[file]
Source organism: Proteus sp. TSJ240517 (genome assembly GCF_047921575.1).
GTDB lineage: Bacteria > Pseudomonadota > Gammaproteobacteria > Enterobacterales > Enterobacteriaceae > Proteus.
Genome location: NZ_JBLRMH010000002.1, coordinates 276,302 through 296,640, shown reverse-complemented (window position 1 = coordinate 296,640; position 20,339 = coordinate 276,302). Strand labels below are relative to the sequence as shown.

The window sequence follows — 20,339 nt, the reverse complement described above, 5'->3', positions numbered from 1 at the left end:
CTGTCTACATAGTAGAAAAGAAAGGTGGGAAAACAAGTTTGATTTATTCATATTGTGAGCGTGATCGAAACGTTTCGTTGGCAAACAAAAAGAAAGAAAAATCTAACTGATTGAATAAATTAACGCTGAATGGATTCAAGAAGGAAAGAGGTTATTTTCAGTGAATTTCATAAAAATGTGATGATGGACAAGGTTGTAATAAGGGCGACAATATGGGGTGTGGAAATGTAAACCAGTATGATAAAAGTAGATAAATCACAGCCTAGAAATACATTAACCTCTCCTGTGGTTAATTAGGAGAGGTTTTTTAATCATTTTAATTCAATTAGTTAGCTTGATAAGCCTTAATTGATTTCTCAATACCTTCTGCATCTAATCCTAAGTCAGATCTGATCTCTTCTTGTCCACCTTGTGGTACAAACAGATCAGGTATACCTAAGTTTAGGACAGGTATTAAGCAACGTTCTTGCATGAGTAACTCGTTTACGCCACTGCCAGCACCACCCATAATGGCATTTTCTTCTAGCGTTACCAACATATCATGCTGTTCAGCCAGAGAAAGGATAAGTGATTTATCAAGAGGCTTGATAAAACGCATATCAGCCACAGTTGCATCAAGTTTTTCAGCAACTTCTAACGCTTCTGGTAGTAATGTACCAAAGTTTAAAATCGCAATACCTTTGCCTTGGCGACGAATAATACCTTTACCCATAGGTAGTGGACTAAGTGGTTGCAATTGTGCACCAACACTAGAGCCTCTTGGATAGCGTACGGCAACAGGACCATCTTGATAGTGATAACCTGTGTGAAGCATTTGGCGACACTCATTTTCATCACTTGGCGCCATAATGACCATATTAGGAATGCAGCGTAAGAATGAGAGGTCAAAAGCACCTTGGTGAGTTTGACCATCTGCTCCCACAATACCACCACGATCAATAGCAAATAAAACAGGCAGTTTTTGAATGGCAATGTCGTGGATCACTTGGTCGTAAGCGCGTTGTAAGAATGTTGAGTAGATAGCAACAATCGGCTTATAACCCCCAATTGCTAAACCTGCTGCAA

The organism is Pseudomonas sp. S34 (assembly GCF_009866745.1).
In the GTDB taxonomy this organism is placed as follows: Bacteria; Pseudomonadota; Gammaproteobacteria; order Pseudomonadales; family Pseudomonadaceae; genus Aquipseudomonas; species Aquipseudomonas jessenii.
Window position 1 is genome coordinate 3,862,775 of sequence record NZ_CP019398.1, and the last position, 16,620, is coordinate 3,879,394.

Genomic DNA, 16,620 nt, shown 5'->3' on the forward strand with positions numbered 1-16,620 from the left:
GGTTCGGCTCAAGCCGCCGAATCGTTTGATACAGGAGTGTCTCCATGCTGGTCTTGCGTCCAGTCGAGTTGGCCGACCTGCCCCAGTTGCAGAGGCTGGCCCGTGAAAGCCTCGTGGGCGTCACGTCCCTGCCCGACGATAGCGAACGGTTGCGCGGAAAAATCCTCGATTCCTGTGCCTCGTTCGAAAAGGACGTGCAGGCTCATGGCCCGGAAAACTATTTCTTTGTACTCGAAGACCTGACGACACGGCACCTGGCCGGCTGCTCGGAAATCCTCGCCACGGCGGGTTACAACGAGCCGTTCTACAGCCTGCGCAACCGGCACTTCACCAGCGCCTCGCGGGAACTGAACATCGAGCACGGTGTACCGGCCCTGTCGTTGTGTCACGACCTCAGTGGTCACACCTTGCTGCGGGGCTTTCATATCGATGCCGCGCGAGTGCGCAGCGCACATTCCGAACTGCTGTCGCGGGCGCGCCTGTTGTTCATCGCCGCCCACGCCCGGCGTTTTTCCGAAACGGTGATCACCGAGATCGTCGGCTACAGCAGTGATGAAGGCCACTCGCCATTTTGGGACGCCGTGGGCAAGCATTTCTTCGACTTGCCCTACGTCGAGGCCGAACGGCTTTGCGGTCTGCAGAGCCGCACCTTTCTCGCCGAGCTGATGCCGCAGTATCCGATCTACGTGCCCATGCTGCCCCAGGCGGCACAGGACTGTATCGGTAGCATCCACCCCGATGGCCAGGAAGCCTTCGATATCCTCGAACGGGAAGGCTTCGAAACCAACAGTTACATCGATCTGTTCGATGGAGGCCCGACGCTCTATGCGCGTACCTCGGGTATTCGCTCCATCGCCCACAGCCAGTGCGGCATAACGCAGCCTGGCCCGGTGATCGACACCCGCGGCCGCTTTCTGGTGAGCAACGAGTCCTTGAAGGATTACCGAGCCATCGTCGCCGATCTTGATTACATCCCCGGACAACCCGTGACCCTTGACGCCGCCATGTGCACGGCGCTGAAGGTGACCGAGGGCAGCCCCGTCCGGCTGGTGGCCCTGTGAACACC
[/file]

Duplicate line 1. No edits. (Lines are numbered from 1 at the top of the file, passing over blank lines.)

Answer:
Source organism: Proteus sp. TSJ240517 (genome assembly GCF_047921575.1).